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WKU sociology and criminology department hosts Black Alumni Panel

Tyler+Hunter+speaks+about+how+WKU+affected+his+career+during+the+%E2%80%9CBlack+Alumni+Panel%E2%80%9D+at+Mahurin+Honors+College+on+Feb.+7%2C+2024.
Wyatt Reading
Tyler Hunter speaks about how WKU affected his career during the “Black Alumni Panel” at Mahurin Honors College on Feb. 7, 2024.

In honor of Black History Month, the WKU sociology and criminology department hosted a Black Alumni Panel on Wednesday, Feb. 7. 

The panel consisted of four WKU alumni who had graduated recently with a degree in sociology or criminology.

The first alumni was Kendra Woodard, who is currently a police officer at the Bowling Green Police Department. She applied to be a cadet her senior year at WKU, and after graduation, she worked to become an officer. 

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Woodard spoke about how she pushed herself to step outside of her element and that achieving it wasn’t easy.

“I was a young black girl, with red nails and eyeshadow in a room with grown white men,”  Woodard said. 

Woodard noted to students that the best piece of advice that she learned at WKU was to treat each class equally even if it isn’t a part of their major. 

“If you weren’t capable of achieving it and didn’t belong, then the door would have never opened for you,” Woodard said.

The second alumni was Ron Butler, a counselor at Family Care Counseling who started the non-profit “Bossed Up: Reentry and Recovery Services.” 

Butler had a non-traditional experience at WKU, originally starting in 2007 and not finishing until 2019.

“I wasn’t ready for life as a college student [or] the freedoms,” Butler said.

After finding his passion in helping others, Butler decided to continue his work at WKU participating in the sociology and criminology department. 

“If you put the work in, [then] you’ll get what you work for,” Butler said.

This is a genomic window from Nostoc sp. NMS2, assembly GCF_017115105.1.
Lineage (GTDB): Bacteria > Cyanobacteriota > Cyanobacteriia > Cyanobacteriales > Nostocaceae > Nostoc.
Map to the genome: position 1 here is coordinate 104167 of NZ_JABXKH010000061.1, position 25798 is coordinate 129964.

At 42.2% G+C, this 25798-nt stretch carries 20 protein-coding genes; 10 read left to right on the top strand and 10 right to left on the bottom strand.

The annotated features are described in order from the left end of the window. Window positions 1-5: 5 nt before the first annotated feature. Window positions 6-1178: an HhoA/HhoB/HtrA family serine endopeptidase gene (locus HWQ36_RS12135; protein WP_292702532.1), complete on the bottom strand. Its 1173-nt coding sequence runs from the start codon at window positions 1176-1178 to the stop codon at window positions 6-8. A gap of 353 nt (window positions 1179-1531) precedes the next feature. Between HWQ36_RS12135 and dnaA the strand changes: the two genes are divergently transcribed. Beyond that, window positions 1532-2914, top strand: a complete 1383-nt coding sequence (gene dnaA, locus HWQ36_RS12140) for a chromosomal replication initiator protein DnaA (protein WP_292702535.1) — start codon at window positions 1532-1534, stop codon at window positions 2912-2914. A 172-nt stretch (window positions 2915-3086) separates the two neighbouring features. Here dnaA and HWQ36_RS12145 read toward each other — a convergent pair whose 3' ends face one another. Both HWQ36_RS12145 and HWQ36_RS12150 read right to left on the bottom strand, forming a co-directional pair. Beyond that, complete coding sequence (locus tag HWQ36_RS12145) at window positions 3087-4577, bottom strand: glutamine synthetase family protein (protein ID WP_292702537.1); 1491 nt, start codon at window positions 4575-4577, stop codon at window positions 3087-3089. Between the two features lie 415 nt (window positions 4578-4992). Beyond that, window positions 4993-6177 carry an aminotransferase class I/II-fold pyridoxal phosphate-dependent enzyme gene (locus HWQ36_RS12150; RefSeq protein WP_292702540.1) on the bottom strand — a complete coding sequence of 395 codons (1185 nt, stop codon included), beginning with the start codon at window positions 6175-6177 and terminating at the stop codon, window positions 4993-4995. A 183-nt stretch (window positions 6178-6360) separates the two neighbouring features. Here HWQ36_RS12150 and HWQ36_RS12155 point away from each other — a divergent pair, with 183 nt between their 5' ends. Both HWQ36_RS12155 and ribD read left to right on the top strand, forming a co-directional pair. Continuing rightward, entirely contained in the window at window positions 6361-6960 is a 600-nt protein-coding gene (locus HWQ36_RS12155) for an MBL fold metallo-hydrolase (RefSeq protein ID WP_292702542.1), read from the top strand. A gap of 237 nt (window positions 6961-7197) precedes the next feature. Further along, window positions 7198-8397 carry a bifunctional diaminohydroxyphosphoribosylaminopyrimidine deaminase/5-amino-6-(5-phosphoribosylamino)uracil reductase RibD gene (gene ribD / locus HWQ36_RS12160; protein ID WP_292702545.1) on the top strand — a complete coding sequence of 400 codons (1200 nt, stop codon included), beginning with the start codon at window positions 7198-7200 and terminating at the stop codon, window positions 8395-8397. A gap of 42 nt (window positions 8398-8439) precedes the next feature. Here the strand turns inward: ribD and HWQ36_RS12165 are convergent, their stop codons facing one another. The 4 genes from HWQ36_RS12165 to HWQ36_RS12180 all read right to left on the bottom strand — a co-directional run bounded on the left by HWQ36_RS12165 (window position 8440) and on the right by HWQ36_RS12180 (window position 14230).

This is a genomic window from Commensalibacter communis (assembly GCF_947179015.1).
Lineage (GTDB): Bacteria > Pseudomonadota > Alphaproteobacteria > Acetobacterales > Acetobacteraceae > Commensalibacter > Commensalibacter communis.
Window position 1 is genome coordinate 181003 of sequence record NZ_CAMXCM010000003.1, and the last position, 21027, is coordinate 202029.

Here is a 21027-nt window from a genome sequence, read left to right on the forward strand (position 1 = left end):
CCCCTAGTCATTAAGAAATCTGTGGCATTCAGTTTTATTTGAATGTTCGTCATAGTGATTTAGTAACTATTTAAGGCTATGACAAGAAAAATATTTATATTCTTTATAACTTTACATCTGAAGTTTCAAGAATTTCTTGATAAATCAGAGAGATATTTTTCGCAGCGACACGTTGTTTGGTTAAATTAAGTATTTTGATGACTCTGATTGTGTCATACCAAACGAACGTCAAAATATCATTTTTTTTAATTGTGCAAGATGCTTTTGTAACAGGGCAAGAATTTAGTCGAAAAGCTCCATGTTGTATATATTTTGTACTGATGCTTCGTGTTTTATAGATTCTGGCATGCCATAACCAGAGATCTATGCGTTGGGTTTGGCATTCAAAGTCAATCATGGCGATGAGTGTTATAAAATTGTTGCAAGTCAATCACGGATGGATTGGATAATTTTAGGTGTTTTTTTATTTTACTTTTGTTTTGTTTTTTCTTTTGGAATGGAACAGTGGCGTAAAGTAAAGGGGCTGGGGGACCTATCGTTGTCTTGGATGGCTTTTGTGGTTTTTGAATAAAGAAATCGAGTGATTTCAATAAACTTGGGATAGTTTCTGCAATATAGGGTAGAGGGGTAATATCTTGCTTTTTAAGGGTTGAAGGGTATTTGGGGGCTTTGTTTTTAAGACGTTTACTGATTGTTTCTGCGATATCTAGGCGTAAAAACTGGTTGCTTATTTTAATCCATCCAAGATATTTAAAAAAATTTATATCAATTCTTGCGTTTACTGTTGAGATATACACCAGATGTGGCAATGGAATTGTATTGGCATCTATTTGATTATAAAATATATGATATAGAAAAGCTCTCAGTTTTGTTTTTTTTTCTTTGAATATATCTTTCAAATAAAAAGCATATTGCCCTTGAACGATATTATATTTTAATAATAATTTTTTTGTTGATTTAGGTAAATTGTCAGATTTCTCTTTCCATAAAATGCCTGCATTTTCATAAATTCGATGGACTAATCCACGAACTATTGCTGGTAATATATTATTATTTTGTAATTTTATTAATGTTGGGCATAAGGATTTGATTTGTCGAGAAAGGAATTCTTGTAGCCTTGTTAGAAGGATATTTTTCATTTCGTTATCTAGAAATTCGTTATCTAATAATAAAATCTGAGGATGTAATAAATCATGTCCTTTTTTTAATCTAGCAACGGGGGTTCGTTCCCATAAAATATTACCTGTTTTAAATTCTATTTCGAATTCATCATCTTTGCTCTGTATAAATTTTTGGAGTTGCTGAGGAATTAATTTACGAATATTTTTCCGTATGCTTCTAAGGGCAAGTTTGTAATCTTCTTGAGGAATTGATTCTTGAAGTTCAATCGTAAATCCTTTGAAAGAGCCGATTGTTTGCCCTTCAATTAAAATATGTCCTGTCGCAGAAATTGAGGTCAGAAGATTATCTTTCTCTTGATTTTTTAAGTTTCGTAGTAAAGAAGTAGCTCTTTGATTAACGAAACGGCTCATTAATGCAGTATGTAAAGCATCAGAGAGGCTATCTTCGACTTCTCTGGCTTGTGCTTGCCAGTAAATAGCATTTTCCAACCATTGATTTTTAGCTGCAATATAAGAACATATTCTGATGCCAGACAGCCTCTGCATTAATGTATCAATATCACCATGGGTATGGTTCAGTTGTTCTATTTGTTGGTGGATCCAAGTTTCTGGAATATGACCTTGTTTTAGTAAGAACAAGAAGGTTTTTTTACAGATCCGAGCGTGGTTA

The third alumni was Tyler Hunter, who currently works as a Child Welfare Consultant. Hunter grew up in the foster system and admitted to being confused about his identity.

“Education and school [allowed] me to create my own identity,” Hunter said.

Hunter started his experience at Southcentral Kentucky Community and Technical College and ultimately decided it wasn’t for him and continued his education at WKU.

Hunter quickly realized that his passion was for helping people and realized he didn’t have to be a doctor to do this.

“You don’t have to wait until you’re thirty years old or even have a degree to start making changes,” Hunter said.

Before Hunter graduated with his bachelor’s degree, he had worked at the national level to pass laws.

The final alumni was Sydney Jones, a child and family therapist at FamilyCare Counseling. 

Jones began her career working as an intern for StepStone Family and Youth Services and later she decided to become a foster parent herself after her time as an intern.

“Even though I can’t change the system, I can change what goes on in [their] homes,” Jones said.

Jones later started Action Incorporated, a non-profit organization for teens who need mentoring. 

Jones’ advice to students was to ask for help and then let people continue to help. 

The floor was later opened to students for questions that they had for each of the alumni.

Holli Drummond, sociology and criminology department chair, hoped that students were able to connect with something that one of the speakers said.

“We want to help students tell their story and the story is always unique and it develops over time and hopefully this is an example of that,” Drummond said. 

Sira Diame, sophomore criminology major, enjoyed hearing from Black professionals in the Bowling Green community. 

“I learned from the event just to take the risks that you don’t think will happen,” Diame said.

 

News reporter Kaylee Hawkins can be reached at [email protected]

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